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A Thought for Today Weather Partly cloudy Saturday and Sunday When thou vowest a vow unto God, defer not to pay it; for he hath no pleasure in fools: pay that which thou hast vowed. Ecclesi-astes 6:4. Heaven trims our lamps while we sleep. A. Bronson Alcott.
If a a Privilege to Live in Austin Volume 19. 12 PAGES AUSTIN, TEXAS, SATURDAY, FEBRUARY 18, 1933. Number 263. aines Tells Senate oard rotected If JL ITl il UiiMPMirai WC i JUL, OJ Road 1 State, Leaders Rejoice The Queen League's Report Criticizes Japs' Federal Government Selects Site for New Building Here No Loss on Bonds, Allred's Assistant Says in Testimony Ferguson's Friends Fail To Push Probe Into House Structure to Be Located at 8th And Colorado Sts. Zangara Is Declared Sane; Mrs.
Gill And Cermak Hold Own By the Associated Press MIAMI, Feb. 17. Giuseppe Zangara the man who tried to kill the president-elect was declared sane Friday by Dr. E. C.
Up Yonder By the Associated Prew FORT WORTH, Feb. 1. B. L. (Black) Shirley, 114, said to be the oldest man in Texas, died Friday at his aome in Springtown, 25 miles northwest of this city.
A farmer and stock raiser, Shirley had led an active life up until the last two years. 4 I Thomas, county physician. The examination was informal. Zangara's formal arraignment was It was made several hours after postponed again while doctors exerted their skill to save two persons he wounded seriously Mayor Anton Cermak, Chicago, and Mrs. Joe Gill, Miami.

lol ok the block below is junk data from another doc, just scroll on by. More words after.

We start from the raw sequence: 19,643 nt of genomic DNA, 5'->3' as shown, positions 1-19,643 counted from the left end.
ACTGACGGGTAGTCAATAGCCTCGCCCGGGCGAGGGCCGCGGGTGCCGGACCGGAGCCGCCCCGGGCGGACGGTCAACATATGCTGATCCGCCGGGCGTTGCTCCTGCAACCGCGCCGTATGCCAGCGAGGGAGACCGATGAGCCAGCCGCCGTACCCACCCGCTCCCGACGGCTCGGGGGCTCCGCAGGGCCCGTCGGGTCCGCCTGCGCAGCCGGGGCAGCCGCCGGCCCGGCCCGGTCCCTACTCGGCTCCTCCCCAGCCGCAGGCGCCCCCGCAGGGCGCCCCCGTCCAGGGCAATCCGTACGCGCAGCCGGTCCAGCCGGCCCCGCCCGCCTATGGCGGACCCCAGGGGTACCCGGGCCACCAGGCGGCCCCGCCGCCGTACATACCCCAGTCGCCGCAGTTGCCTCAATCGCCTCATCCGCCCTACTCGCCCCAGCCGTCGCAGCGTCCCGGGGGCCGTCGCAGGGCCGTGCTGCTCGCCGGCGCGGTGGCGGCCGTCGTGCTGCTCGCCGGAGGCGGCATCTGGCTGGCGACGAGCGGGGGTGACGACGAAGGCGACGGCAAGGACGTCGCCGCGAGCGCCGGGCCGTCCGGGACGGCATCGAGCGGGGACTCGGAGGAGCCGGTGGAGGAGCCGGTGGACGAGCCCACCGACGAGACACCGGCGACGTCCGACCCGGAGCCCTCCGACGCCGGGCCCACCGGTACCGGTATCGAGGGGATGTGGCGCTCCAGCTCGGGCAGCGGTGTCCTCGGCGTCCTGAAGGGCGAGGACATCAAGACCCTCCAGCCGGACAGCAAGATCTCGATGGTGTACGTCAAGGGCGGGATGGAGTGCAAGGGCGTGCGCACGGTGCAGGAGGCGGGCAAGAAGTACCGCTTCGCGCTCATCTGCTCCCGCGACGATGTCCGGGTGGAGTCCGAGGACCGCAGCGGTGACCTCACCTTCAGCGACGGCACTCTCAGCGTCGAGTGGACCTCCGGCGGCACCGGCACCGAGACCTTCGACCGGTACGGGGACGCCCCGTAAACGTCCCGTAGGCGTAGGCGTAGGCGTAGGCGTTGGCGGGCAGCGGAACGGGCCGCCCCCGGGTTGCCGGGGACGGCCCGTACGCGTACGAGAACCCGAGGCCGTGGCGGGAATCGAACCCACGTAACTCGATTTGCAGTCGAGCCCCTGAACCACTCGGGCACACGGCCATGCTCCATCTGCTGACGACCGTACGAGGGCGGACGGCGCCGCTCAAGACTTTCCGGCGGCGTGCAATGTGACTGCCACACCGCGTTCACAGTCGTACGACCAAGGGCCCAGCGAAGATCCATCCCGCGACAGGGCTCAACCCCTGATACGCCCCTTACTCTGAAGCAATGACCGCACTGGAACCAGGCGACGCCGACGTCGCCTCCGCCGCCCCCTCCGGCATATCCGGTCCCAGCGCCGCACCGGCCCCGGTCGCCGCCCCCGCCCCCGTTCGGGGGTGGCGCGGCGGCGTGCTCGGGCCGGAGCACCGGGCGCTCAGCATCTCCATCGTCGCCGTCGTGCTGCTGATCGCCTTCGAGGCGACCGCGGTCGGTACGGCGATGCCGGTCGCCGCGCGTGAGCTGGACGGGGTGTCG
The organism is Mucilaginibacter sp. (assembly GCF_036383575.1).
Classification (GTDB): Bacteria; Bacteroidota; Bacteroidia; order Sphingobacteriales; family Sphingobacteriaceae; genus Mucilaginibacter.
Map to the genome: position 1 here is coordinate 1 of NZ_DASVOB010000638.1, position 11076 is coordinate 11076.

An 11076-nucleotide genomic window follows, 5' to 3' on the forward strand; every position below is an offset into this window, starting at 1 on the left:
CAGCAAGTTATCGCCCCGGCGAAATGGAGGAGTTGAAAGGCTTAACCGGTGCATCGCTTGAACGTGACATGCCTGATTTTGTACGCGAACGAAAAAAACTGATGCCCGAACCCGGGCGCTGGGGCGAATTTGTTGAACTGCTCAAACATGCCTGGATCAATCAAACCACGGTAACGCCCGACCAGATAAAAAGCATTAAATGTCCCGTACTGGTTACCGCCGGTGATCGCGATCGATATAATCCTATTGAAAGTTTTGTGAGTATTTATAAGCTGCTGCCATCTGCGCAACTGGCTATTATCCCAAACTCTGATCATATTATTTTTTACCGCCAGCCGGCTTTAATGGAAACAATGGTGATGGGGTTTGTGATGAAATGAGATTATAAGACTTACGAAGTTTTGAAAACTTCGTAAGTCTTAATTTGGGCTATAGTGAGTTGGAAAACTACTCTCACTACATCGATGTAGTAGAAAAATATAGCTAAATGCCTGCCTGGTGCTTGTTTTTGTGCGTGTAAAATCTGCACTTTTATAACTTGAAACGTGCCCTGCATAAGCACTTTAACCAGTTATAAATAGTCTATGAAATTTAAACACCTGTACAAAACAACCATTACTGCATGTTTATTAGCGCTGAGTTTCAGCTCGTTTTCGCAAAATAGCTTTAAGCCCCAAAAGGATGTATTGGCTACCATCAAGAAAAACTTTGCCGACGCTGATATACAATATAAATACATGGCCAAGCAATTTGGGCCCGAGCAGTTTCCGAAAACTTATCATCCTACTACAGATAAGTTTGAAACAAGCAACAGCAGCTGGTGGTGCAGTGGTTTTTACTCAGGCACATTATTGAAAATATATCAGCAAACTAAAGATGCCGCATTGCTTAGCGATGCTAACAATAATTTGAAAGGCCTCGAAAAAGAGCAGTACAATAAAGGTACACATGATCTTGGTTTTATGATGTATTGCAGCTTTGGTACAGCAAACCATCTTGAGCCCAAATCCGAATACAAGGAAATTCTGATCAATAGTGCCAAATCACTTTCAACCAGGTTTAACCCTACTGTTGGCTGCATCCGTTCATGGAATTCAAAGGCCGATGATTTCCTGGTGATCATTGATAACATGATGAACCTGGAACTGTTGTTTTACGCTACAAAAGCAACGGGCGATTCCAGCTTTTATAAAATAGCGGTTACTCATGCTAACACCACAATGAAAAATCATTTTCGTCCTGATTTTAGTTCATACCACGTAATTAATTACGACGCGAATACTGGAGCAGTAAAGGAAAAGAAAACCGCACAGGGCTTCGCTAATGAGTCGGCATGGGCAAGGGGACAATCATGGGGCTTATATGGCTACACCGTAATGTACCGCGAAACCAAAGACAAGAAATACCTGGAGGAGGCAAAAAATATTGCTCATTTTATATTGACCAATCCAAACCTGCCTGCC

Mayor Cermak's condition was reported "satisfactory" late Friday and Mrs. Gill underwent a second Treasury Department Pays $90,000 for Site For Building Start Work Soon Four Story Structure To House U.S. Offices In Austin Austin's new federal court and office building will be located on the north side of West Eighth street in the half block between Colorado and Lavaca streets. This was announced Friday in Washington when the treasury department purchased the half block of ground offered by the Paul O. Simms company for according to a dispatch from Washington to The Austin American.
Begin Work Soon The site of the new federal building is across the street from the city hall and is known as the old Central Christian church location. The old rock church building and several residences are now on the site. The property is owned by the American Publishing company and Houghton Brownlee, Austin attor ney. The site, designated as lots 1 to 6, block 99, fronts Wrest Eighth street 276 feet and runs back to the alley 123 feet. Fourteen other sites were offered.